Impact of age, sex, therapeutic intent, race and severity of advanced heart failure on short-term principal outcomes in the MOMENTUM 3 trial

Published

Journal Article

© 2018 The Authors Background Primary outcomes analysis of the Multicenter Study of MagLev Technology in Patients Undergoing MCS Therapy With HeartMate 3 (MOMENTUM 3) trial short-term cohort demonstrated a higher survival rate free of debilitating stroke and reoperation to replace/remove the device (primary end-point) in patients receiving the HeartMate 3 (HM3) compared with the HeartMate (HMII). In this study we sought to evaluate the individual and interactive effects of pre-specified patient subgroups (age, sex, race, therapeutic intent [bridge to transplant/bridge to candidacy/destination therapy] and severity of illness) on primary end-point outcomes in MOMENTUM 3 patients implanted with HM3 and HMII devices. Methods Cox proportional hazard models were used to analyze patients enrolled in the “as-treated cohort” (n = 289) of the MOMENTUM 3 trial to: (1) determine interaction of various subgroups on primary end-point outcomes; and (2) identify independent variables associated with primary end-point success. Results Baseline characteristics were well balanced among HM3 (n = 151) and HMII (n = 138) cohorts. No significant interaction between the sub-groups on primary end-point outcomes was observed. Cox multivariable modeling identified age (≤65 years vs >65 years, hazard ratio 0.42 [95% confidence interval 0.22 to 0.78], p = 0.006]) and pump type (HM3 vs HMII, hazard ratio 0.53 [95% confidence interval 0.30 to 0.96], p = 0.034) to be independent predictors of primary outcomes success. After adjusting for age, no significant impact of sex, race, therapeutic intent and INTERMACS profiles on primary outcomes were observed. Conclusions This analysis of MOMENTUM 3 suggests that younger age (≤65 years) at implant and pump choice are associated with a greater likelihood of primary end-point success. These findings further suggest that characterization of therapeutic intent into discrete bridge-to-transplant and destination therapy categories offers no clear clinical advantage, and should ideally be abandoned.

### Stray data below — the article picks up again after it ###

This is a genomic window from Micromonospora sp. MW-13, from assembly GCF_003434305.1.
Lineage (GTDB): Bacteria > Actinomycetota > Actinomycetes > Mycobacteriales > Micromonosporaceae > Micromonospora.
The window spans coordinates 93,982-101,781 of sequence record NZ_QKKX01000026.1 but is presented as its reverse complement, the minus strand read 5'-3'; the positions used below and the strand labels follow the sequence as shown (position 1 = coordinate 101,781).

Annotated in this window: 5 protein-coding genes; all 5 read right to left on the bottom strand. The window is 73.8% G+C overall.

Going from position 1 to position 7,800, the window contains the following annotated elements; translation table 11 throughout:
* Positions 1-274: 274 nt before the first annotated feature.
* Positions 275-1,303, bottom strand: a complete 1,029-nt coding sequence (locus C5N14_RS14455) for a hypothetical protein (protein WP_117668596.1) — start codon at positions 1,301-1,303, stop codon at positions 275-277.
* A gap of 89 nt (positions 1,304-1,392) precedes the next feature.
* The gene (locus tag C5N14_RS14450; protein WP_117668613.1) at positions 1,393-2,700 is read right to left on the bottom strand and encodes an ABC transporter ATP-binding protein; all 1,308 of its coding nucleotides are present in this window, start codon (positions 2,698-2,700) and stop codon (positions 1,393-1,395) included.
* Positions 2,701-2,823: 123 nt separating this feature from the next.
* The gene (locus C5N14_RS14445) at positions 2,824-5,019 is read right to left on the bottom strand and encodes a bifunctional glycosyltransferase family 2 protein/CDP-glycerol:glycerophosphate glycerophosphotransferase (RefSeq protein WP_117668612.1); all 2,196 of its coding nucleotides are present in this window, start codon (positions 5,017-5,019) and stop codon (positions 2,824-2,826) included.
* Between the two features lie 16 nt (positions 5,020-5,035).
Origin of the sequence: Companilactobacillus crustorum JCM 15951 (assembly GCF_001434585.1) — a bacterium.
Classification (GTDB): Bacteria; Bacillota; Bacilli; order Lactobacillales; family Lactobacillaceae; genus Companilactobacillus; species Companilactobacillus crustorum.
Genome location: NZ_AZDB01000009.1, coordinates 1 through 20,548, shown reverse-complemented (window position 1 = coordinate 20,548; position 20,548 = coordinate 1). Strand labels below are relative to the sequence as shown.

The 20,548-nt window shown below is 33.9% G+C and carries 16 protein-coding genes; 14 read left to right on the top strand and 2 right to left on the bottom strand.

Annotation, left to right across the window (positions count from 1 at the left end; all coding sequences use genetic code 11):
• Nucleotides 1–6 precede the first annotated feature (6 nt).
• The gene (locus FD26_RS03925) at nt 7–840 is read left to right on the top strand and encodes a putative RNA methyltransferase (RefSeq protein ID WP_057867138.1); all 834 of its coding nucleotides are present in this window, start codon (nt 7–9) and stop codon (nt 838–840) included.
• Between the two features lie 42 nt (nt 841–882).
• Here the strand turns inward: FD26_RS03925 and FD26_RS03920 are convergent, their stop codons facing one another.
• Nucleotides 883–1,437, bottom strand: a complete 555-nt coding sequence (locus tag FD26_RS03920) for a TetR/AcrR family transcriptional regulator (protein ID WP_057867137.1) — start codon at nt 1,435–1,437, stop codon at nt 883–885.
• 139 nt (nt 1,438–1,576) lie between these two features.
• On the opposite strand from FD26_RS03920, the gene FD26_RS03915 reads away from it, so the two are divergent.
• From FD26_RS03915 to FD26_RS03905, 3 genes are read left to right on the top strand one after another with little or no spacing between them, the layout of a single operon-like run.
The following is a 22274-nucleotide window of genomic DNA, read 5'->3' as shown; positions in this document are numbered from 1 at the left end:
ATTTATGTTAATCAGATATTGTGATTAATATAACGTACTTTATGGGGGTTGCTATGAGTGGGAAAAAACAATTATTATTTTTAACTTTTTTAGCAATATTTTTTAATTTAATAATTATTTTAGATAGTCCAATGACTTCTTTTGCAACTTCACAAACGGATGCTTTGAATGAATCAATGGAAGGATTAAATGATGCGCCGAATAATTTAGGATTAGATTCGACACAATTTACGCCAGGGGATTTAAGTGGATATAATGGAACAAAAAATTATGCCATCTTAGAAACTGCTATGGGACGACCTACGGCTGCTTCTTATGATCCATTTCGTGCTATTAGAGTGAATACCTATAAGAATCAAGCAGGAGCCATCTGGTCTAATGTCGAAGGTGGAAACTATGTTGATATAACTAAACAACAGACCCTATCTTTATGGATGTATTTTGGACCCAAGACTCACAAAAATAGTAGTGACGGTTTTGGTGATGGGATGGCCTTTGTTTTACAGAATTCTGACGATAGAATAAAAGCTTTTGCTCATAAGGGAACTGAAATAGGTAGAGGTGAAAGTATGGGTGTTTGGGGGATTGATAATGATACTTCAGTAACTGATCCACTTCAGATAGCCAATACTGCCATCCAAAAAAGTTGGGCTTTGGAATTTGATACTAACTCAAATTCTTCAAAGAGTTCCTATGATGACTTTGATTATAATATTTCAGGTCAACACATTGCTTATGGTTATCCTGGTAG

Full Text

Duke Authors

Cited Authors

  • Goldstein, DJ; Mehra, MR; Naka, Y; Salerno, C; Uriel, N; Dean, D; Itoh, A; Pagani, FD; Skipper, ER; Bhat, G; Raval, N; Bruckner, BA; Estep, JD; Cogswell, R; Milano, C; Fendelander, L; O'Connell, JB; Cleveland, J

Published Date

  • January 1, 2018

Published In

Volume / Issue

  • 37 / 1

Start / End Page

  • 7 - 14

Electronic International Standard Serial Number (EISSN)

  • 1557-3117

International Standard Serial Number (ISSN)

  • 1053-2498

Digital Object Identifier (DOI)

  • 10.1016/j.healun.2017.11.001

Citation Source

  • Scopus